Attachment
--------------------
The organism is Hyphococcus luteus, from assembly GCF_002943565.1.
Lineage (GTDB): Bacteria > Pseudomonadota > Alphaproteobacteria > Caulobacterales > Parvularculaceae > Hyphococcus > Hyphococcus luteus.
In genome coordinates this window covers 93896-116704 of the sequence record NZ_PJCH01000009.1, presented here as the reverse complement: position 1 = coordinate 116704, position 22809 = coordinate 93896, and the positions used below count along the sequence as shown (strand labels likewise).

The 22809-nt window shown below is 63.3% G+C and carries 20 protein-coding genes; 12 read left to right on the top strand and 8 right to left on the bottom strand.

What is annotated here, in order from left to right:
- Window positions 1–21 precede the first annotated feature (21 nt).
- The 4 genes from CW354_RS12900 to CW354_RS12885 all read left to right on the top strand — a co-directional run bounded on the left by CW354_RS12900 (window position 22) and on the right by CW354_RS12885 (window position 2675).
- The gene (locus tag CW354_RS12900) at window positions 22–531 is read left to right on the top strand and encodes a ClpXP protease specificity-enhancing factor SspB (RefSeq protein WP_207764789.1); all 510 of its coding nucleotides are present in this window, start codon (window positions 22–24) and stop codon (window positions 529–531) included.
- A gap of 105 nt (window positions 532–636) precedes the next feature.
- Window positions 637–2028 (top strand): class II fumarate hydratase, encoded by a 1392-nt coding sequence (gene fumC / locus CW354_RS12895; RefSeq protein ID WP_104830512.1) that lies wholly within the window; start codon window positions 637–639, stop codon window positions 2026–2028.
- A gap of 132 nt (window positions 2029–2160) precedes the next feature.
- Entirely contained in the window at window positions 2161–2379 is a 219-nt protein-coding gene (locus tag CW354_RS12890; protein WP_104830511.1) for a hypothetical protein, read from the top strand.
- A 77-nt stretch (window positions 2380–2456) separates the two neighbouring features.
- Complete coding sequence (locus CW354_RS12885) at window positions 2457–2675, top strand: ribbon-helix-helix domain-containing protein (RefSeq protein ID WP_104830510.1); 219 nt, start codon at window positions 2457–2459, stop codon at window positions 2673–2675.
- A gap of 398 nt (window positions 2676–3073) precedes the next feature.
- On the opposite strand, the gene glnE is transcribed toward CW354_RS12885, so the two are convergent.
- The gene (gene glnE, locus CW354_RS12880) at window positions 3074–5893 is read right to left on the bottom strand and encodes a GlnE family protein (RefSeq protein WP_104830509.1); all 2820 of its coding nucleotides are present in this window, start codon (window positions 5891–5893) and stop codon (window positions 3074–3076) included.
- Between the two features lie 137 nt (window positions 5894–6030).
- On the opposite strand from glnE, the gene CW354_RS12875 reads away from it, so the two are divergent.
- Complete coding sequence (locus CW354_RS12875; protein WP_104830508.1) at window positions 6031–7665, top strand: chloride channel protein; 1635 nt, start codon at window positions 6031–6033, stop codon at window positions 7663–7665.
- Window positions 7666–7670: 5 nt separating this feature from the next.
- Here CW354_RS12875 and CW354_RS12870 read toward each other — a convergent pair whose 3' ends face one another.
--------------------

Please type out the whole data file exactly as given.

The organism is Hyphococcus luteus, from assembly GCF_002943565.1.
Lineage (GTDB): Bacteria > Pseudomonadota > Alphaproteobacteria > Caulobacterales > Parvularculaceae > Hyphococcus > Hyphococcus luteus.
In genome coordinates this window covers 93896-116704 of the sequence record NZ_PJCH01000009.1, presented here as the reverse complement: position 1 = coordinate 116704, position 22809 = coordinate 93896, and the positions used below count along the sequence as shown (strand labels likewise).

The 22809-nt window shown below is 63.3% G+C and carries 20 protein-coding genes; 12 read left to right on the top strand and 8 right to left on the bottom strand.

What is annotated here, in order from left to right:
- Window positions 1–21 precede the first annotated feature (21 nt).
- The 4 genes from CW354_RS12900 to CW354_RS12885 all read left to right on the top strand — a co-directional run bounded on the left by CW354_RS12900 (window position 22) and on the right by CW354_RS12885 (window position 2675).
- The gene (locus tag CW354_RS12900) at window positions 22–531 is read left to right on the top strand and encodes a ClpXP protease specificity-enhancing factor SspB (RefSeq protein WP_207764789.1); all 510 of its coding nucleotides are present in this window, start codon (window positions 22–24) and stop codon (window positions 529–531) included.
- A gap of 105 nt (window positions 532–636) precedes the next feature.
- Window positions 637–2028 (top strand): class II fumarate hydratase, encoded by a 1392-nt coding sequence (gene fumC / locus CW354_RS12895; RefSeq protein ID WP_104830512.1) that lies wholly within the window; start codon window positions 637–639, stop codon window positions 2026–2028.
- A gap of 132 nt (window positions 2029–2160) precedes the next feature.
- Entirely contained in the window at window positions 2161–2379 is a 219-nt protein-coding gene (locus tag CW354_RS12890; protein WP_104830511.1) for a hypothetical protein, read from the top strand.
- A 77-nt stretch (window positions 2380–2456) separates the two neighbouring features.
- Complete coding sequence (locus CW354_RS12885) at window positions 2457–2675, top strand: ribbon-helix-helix domain-containing protein (RefSeq protein ID WP_104830510.1); 219 nt, start codon at window positions 2457–2459, stop codon at window positions 2673–2675.
- A gap of 398 nt (window positions 2676–3073) precedes the next feature.
- On the opposite strand, the gene glnE is transcribed toward CW354_RS12885, so the two are convergent.
- The gene (gene glnE, locus CW354_RS12880) at window positions 3074–5893 is read right to left on the bottom strand and encodes a GlnE family protein (RefSeq protein WP_104830509.1); all 2820 of its coding nucleotides are present in this window, start codon (window positions 5891–5893) and stop codon (window positions 3074–3076) included.
- Between the two features lie 137 nt (window positions 5894–6030).
- On the opposite strand from glnE, the gene CW354_RS12875 reads away from it, so the two are divergent.
- Complete coding sequence (locus CW354_RS12875; protein WP_104830508.1) at window positions 6031–7665, top strand: chloride channel protein; 1635 nt, start codon at window positions 6031–6033, stop codon at window positions 7663–7665.
- Window positions 7666–7670: 5 nt separating this feature from the next.
- Here CW354_RS12875 and CW354_RS12870 read toward each other — a convergent pair whose 3' ends face one another.